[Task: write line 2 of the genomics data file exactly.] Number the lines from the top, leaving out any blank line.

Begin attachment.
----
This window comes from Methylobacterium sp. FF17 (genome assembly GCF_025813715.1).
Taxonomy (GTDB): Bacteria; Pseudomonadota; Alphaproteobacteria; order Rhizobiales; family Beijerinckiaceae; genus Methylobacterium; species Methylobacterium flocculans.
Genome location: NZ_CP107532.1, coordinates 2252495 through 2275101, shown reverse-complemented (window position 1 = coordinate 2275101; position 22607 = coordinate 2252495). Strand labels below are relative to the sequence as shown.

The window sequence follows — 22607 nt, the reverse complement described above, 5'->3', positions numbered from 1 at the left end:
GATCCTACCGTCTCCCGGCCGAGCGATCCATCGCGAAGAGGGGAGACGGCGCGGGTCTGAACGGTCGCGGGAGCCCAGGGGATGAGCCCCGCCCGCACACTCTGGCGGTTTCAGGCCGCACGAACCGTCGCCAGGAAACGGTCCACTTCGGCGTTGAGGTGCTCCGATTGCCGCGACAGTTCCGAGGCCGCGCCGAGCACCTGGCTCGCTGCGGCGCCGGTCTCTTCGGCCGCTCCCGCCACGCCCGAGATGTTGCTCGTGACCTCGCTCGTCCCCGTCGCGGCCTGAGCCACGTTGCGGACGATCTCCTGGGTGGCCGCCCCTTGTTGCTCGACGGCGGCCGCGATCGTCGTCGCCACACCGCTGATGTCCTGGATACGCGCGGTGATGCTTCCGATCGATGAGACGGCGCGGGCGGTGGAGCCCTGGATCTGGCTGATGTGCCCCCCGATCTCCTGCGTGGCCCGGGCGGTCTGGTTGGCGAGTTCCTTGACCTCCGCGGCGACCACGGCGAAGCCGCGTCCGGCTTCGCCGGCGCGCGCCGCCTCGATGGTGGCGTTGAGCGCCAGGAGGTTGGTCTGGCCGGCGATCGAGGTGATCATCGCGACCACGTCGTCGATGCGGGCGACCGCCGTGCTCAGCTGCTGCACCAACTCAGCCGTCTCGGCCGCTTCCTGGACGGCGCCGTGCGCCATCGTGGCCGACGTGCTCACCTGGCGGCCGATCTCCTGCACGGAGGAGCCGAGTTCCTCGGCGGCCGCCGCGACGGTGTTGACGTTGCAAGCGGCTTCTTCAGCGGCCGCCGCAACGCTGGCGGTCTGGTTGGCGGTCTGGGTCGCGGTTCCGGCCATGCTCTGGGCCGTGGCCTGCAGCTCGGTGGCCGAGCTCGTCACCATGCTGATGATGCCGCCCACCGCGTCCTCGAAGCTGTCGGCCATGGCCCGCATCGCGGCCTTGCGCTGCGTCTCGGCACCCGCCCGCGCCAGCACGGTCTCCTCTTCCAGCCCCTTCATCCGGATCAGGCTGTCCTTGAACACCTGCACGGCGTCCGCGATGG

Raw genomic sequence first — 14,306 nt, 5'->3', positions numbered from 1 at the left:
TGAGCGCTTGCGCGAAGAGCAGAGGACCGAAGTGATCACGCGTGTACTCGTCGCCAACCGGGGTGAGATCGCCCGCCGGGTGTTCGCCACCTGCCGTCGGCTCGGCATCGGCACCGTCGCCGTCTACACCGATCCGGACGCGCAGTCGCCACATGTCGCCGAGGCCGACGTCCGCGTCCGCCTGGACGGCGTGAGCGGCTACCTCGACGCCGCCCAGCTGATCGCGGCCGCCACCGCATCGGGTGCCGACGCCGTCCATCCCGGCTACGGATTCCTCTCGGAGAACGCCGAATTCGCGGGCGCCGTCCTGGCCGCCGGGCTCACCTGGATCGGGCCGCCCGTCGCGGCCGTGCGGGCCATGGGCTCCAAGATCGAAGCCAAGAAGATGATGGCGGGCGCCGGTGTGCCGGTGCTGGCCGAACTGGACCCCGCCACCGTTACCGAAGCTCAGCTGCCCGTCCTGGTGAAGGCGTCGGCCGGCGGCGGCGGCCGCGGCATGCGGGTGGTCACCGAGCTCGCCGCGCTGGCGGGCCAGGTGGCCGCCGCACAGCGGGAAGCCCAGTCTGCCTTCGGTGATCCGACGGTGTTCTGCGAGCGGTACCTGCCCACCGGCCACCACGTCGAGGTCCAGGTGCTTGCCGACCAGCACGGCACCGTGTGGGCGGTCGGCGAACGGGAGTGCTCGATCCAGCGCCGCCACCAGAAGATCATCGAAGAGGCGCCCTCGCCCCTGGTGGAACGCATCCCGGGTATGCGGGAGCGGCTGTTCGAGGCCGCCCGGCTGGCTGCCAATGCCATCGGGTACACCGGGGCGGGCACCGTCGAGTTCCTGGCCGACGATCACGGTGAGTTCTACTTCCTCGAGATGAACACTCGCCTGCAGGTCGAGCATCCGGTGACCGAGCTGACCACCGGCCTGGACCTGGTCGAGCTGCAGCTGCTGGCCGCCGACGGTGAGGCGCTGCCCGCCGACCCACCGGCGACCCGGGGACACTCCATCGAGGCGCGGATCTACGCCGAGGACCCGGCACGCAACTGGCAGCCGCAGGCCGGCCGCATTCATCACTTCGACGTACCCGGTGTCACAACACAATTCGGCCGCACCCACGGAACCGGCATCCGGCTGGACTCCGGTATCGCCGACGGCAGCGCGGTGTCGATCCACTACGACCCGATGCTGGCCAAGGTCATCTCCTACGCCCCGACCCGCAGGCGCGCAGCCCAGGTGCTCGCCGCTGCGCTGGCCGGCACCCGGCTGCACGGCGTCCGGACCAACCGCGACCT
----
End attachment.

Taxonomy (GTDB): Bacteria; Pseudomonadota; Alphaproteobacteria; order Rhizobiales; family Beijerinckiaceae; genus Methylobacterium; species Methylobacterium flocculans.